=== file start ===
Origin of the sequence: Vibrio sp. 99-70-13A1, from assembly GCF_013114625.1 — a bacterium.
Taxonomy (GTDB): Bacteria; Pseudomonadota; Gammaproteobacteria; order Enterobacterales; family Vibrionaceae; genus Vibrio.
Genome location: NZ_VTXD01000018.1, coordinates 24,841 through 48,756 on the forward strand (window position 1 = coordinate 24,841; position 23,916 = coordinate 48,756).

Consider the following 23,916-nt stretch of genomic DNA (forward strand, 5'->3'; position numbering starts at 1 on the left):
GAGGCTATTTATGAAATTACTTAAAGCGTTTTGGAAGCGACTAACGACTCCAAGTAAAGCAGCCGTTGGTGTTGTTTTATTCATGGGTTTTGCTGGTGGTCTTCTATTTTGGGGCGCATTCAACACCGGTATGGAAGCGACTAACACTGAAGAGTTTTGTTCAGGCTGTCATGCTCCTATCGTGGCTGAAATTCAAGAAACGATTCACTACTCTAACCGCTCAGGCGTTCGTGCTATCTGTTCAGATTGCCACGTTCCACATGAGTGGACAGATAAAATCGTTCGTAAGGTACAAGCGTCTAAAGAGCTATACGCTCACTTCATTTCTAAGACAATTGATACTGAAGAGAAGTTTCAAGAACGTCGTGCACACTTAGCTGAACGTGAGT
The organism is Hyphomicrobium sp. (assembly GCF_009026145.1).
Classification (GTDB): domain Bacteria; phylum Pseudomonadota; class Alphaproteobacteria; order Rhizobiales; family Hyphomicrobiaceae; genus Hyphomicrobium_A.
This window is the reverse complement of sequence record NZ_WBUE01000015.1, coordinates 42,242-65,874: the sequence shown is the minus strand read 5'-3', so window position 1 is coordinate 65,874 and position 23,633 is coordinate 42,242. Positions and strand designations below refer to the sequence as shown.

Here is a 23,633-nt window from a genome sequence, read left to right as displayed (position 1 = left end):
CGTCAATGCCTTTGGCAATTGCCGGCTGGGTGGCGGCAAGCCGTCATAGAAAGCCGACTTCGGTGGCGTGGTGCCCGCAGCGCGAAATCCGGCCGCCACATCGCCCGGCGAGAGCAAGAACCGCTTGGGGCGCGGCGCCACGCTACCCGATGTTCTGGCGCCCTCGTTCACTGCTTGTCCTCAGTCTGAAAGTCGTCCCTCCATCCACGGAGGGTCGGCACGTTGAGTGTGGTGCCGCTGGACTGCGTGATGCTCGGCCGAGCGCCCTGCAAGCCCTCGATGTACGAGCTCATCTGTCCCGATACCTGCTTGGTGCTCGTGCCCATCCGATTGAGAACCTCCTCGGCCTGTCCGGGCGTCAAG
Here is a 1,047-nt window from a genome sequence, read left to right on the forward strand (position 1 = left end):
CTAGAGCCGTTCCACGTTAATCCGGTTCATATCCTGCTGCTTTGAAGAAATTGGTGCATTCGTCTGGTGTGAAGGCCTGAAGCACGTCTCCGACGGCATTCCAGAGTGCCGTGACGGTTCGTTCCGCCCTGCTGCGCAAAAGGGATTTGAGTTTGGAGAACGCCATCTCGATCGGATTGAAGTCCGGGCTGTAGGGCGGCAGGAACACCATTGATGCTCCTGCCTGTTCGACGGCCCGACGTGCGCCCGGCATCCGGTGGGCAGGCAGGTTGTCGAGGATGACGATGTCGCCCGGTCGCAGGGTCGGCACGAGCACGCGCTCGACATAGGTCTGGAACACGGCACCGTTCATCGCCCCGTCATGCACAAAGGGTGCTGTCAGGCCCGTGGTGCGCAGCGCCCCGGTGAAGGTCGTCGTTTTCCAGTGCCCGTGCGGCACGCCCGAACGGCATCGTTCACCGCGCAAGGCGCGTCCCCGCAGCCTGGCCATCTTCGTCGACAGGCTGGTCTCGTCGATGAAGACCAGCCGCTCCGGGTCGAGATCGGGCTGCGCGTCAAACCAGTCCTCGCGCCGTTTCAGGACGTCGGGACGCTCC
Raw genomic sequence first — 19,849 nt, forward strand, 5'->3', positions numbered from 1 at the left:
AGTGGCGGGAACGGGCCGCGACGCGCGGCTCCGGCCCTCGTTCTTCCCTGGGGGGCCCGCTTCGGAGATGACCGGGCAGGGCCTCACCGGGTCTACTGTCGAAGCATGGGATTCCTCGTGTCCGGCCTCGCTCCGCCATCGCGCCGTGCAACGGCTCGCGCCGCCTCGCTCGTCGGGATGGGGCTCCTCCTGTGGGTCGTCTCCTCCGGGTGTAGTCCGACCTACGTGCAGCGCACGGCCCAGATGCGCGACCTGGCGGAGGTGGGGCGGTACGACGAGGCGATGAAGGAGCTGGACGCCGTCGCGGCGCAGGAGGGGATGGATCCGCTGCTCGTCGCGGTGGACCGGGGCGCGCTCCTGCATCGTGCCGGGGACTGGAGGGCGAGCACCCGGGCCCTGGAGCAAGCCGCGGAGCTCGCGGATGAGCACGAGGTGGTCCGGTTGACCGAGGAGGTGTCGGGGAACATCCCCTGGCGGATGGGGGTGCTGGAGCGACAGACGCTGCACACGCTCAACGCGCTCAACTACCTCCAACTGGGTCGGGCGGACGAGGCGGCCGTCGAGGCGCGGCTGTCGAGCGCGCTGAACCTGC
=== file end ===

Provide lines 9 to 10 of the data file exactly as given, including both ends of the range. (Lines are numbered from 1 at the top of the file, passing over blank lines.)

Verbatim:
Here is a 23,633-nt window from a genome sequence, read left to right as displayed (position 1 = left end):
CGTCAATGCCTTTGGCAATTGCCGGCTGGGTGGCGGCAAGCCGTCATAGAAAGCCGACTTCGGTGGCGTGGTGCCCGCAGCGCGAAATCCGGCCGCCACATCGCCCGGCGAGAGCAAGAACCGCTTGGGGCGCGGCGCCACGCTACCCGATGTTCTGGCGCCCTCGTTCACTGCTTGTCCTCAGTCTGAAAGTCGTCCCTCCATCCACGGAGGGTCGGCACGTTGAGTGTGGTGCCGCTGGACTGCGTGATGCTCGGCCGAGCGCCCTGCAAGCCCTCGATGTACGAGCTCATCTGTCCCGATACCTGCTTGGTGCTCGTGCCCATCCGATTGAGAACCTCCTCGGCCTGTCCGGGCGTCAAG